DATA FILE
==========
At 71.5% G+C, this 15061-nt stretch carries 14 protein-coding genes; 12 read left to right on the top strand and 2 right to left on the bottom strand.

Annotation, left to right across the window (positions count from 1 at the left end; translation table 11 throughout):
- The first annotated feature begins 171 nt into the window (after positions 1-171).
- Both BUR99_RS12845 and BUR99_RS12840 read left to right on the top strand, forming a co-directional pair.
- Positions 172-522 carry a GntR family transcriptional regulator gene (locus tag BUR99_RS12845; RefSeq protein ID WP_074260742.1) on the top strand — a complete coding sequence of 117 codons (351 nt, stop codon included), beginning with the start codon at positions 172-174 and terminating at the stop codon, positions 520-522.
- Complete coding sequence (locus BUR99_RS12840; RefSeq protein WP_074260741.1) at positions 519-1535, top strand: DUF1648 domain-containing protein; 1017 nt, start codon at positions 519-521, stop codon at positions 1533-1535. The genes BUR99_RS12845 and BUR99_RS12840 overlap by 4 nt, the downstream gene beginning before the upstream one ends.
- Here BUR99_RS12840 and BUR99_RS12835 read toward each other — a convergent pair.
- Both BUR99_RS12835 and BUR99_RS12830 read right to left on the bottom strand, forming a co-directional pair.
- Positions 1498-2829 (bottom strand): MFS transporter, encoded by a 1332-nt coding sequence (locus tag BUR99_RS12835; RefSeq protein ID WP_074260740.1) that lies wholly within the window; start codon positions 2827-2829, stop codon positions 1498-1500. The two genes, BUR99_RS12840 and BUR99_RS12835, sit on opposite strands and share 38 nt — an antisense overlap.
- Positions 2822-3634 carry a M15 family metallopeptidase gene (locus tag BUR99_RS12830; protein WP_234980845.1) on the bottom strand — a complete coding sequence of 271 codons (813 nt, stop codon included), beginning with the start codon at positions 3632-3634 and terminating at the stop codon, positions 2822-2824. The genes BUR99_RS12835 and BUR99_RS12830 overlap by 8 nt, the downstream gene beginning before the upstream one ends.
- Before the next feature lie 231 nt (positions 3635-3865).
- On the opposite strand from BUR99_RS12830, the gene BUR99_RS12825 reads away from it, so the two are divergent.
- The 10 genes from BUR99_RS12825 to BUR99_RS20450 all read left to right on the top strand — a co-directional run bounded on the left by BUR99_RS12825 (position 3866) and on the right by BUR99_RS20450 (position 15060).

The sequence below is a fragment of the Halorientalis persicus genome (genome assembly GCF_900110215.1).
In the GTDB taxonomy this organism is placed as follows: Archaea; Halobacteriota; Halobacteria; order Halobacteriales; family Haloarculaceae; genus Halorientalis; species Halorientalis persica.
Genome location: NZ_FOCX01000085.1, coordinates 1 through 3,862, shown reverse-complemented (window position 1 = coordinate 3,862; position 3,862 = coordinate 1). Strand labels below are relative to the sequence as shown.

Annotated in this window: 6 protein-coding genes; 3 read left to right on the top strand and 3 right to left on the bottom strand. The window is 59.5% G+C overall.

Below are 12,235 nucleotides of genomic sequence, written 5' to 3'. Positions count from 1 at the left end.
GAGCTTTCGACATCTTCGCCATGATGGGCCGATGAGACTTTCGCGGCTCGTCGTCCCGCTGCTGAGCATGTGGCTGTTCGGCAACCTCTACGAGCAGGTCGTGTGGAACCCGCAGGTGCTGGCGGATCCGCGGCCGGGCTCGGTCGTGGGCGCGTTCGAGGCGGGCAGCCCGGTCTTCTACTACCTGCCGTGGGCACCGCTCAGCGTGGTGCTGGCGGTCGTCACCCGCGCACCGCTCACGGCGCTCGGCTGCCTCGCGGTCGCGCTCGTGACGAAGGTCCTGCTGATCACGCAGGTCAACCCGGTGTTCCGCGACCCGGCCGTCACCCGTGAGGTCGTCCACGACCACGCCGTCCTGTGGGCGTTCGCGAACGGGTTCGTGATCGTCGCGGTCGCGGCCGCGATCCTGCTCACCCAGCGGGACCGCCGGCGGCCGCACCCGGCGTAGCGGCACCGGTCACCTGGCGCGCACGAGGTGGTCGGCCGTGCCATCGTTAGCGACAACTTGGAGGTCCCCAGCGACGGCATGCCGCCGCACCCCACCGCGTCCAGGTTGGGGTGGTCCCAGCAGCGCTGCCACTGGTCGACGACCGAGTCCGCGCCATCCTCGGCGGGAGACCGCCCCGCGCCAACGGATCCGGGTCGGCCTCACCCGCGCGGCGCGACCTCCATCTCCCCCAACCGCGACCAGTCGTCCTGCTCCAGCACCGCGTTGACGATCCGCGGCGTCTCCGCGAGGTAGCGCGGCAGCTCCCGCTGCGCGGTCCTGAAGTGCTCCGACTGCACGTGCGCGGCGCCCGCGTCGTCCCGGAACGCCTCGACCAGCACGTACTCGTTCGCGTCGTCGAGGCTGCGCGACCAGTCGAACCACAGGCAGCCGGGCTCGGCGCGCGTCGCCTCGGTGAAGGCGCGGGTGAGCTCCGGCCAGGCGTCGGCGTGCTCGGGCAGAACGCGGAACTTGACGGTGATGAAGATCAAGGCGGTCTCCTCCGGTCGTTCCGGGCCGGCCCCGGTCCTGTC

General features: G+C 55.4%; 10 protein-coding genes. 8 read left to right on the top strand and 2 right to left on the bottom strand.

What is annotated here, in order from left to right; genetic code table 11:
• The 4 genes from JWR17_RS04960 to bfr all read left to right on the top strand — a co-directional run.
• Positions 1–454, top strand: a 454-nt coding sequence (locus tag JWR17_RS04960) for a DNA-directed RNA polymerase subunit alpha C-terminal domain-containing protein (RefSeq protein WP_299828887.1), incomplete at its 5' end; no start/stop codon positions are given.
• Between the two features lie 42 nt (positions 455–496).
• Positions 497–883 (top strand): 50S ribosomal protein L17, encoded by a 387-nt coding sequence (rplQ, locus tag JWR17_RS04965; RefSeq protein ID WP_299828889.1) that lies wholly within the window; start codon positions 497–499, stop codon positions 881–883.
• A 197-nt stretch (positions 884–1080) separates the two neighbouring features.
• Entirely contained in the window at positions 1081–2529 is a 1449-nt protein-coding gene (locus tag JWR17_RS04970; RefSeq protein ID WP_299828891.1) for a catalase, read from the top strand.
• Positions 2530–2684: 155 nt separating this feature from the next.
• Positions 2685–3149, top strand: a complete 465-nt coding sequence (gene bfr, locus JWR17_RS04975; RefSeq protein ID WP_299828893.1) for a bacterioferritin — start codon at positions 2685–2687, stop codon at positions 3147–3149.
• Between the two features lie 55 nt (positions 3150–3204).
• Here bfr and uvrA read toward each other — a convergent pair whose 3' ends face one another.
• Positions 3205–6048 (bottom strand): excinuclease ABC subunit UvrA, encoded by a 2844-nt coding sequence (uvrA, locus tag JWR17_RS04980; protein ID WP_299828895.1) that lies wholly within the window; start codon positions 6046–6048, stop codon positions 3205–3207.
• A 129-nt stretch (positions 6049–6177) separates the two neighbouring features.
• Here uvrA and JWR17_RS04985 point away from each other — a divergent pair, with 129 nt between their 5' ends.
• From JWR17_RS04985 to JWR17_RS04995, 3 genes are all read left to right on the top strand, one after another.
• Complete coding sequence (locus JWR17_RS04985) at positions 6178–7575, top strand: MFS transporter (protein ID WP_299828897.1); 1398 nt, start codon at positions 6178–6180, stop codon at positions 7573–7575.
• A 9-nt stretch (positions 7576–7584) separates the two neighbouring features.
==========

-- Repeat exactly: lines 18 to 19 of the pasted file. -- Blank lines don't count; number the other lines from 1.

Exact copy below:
Below are 12,235 nucleotides of genomic sequence, written 5' to 3'. Positions count from 1 at the left end.
GAGCTTTCGACATCTTCGCCATGATGGGCCGATGAGACTTTCGCGGCTCGTCGTCCCGCTGCTGAGCATGTGGCTGTTCGGCAACCTCTACGAGCAGGTCGTGTGGAACCCGCAGGTGCTGGCGGATCCGCGGCCGGGCTCGGTCGTGGGCGCGTTCGAGGCGGGCAGCCCGGTCTTCTACTACCTGCCGTGGGCACCGCTCAGCGTGGTGCTGGCGGTCGTCACCCGCGCACCGCTCACGGCGCTCGGCTGCCTCGCGGTCGCGCTCGTGACGAAGGTCCTGCTGATCACGCAGGTCAACCCGGTGTTCCGCGACCCGGCCGTCACCCGTGAGGTCGTCCACGACCACGCCGTCCTGTGGGCGTTCGCGAACGGGTTCGTGATCGTCGCGGTCGCGGCCGCGATCCTGCTCACCCAGCGGGACCGCCGGCGGCCGCACCCGGCGTAGCGGCACCGGTCACCTGGCGCGCACGAGGTGGTCGGCCGTGCCATCGTTAGCGACAACTTGGAGGTCCCCAGCGACGGCATGCCGCCGCACCCCACCGCGTCCAGGTTGGGGTGGTCCCAGCAGCGCTGCCACTGGTCGACGACCGAGTCCGCGCCATCCTCGGCGGGAGACCGCCCCGCGCCAACGGATCCGGGTCGGCCTCACCCGCGCGGCGCGACCTCCATCTCCCCCAACCGCGACCAGTCGTCCTGCTCCAGCACCGCGTTGACGATCCGCGGCGTCTCCGCGAGGTAGCGCGGCAGCTCCCGCTGCGCGGTCCTGAAGTGCTCCGACTGCACGTGCGCGGCGCCCGCGTCGTCCCGGAACGCCTCGACCAGCACGTACTCGTTCGCGTCGTCGAGGCTGCGCGACCAGTCGAACCACAGGCAGCCGGGCTCGGCGCGCGTCGCCTCGGTGAAGGCGCGGGTGAGCTCCGGCCAGGCGTCGGCGTGCTCGGGCAGAACGCGGAACTTGACGGTGATGAAGATCAAGGCGGTCTCCTCCGGTCGTTCCGGGCCGGCCCCGGTCCTGTC